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Confined Spirits’ Struggle: Housewife-mother Figures in Arthur Miller’s Early Plays

DOI: 10.5539/ells.v2n3p31

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Abstract:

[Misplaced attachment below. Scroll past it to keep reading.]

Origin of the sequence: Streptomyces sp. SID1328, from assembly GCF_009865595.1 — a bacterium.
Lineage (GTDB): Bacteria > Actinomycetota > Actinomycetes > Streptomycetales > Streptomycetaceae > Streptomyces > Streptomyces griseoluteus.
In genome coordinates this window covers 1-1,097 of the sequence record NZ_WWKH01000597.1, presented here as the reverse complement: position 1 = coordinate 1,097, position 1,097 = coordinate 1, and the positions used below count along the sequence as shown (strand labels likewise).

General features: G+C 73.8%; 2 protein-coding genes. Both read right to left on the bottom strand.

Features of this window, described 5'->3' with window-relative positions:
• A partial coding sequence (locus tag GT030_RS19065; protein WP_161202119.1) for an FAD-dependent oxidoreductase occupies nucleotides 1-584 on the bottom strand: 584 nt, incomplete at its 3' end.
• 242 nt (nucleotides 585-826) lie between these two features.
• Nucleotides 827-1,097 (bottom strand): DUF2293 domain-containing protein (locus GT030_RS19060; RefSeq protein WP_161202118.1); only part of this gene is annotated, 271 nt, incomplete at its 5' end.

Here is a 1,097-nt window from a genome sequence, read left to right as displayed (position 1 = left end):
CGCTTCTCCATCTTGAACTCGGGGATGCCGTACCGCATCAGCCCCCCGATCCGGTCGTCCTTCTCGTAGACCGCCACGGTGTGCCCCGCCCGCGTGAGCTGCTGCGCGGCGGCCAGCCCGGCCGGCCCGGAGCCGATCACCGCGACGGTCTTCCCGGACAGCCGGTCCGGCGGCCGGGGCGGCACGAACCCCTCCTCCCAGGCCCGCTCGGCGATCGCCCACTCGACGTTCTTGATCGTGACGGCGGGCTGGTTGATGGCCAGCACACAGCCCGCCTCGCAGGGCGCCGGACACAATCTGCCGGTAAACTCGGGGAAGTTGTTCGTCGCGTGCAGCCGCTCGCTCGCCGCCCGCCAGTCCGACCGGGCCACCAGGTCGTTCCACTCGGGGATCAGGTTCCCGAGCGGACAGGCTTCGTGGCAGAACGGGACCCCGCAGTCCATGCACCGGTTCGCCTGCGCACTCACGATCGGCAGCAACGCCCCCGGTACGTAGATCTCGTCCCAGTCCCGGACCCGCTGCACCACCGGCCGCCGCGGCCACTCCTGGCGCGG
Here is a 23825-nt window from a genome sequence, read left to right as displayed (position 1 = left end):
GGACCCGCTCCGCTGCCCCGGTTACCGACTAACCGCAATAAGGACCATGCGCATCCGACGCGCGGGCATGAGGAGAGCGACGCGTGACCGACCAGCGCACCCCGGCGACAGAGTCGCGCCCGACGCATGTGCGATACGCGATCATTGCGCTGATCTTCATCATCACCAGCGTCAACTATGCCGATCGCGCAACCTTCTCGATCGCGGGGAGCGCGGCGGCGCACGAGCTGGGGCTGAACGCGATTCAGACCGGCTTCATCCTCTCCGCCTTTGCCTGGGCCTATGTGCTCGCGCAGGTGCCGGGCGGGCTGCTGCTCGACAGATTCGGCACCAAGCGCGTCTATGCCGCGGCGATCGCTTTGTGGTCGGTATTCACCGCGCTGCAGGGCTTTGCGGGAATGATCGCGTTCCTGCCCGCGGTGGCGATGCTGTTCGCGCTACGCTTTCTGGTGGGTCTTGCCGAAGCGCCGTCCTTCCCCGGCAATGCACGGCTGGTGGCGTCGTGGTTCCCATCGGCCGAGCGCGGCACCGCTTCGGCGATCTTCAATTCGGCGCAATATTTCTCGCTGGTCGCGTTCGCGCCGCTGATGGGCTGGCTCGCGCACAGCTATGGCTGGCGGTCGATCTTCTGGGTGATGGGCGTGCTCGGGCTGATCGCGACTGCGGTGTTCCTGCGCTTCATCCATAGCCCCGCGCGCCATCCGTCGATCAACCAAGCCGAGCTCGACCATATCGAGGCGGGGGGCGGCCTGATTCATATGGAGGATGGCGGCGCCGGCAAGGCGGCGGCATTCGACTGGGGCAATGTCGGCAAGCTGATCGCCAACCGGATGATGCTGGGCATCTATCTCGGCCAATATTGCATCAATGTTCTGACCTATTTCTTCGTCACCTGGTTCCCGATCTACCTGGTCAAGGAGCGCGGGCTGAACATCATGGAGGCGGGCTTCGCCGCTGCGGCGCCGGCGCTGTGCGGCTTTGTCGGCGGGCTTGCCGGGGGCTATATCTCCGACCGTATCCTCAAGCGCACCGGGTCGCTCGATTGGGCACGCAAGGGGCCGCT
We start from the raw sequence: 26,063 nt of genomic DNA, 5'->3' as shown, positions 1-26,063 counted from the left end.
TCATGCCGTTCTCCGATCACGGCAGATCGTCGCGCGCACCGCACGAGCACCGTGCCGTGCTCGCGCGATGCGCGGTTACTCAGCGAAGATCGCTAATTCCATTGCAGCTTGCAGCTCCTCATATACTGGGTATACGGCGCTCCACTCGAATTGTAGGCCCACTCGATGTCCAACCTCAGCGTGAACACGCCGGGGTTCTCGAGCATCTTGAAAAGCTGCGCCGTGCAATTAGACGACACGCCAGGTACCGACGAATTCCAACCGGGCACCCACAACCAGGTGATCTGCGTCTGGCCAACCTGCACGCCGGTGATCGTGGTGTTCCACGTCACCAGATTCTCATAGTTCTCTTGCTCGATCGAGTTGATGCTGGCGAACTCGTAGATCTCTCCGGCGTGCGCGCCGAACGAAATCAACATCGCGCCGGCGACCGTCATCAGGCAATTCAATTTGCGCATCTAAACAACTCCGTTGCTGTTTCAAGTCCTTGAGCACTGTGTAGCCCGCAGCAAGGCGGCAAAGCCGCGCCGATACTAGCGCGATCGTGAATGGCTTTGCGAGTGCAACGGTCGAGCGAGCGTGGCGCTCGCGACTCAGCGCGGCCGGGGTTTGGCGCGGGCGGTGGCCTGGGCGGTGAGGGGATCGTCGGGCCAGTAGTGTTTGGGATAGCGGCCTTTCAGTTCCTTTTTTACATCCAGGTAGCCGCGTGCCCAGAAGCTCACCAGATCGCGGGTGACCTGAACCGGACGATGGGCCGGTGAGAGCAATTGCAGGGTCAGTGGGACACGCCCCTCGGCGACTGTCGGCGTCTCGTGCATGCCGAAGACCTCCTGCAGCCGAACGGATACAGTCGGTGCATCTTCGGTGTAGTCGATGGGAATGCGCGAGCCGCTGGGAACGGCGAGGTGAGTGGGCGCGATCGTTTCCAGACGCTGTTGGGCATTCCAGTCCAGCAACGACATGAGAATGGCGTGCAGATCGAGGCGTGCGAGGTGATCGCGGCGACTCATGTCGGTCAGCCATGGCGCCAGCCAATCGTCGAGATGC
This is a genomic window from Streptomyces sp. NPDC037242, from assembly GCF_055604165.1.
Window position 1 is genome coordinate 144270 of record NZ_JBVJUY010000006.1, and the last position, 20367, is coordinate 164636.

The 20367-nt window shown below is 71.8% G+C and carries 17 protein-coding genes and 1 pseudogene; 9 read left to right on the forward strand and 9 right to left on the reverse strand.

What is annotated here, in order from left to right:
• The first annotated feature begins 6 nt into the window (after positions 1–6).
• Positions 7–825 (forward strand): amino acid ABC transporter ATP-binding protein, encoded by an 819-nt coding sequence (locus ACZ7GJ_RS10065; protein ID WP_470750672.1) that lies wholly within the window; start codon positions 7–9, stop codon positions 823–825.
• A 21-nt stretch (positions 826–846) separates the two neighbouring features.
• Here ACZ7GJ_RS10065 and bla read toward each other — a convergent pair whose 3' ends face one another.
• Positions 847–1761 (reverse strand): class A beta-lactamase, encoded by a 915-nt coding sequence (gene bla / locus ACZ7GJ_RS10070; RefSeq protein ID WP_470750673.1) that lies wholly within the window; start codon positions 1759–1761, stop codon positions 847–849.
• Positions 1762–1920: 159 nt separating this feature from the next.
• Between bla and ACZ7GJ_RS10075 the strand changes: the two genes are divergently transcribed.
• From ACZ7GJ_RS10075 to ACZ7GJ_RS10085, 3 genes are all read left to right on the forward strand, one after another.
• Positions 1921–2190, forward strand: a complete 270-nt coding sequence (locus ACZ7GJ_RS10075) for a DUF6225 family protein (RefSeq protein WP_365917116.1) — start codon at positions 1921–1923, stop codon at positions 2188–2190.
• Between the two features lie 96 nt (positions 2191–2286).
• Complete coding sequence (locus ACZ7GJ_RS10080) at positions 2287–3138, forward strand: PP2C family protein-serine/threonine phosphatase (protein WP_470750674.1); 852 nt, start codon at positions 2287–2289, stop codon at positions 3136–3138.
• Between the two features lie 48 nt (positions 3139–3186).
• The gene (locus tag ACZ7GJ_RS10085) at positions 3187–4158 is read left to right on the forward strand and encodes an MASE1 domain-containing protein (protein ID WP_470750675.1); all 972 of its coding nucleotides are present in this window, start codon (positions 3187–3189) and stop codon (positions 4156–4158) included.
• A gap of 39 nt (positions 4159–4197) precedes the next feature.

Mainly based on textual analysis, the present article attempts to offer a relatively comprehensive and detailed look into Miller’s depiction of dramatic housewife-mother figures in a gendered world in his early plays especially in All My Sons and Death of a Salesman and elaborate his female awareness from a feminist point of view and via employing the historical-biographical approach. In his early plays, by depicting his major housewife-mother figures—Kate Keller and Linda Loman as both wives and mothers according to the social condition and dominant cultural value, Miller is still possible to expose their bitterness and frustration in the traditional gender world by depicting them as both victims and victimizers under the patriarchal society. And he also endows them with courage and strength to express their resentment against the male-dominance and release their confined consciousness. So, the portrayal of these housewife-mother images has demonstrated that Miller can represent confined housewife-mothers sympathetically, authentically and admirably in his early plays.

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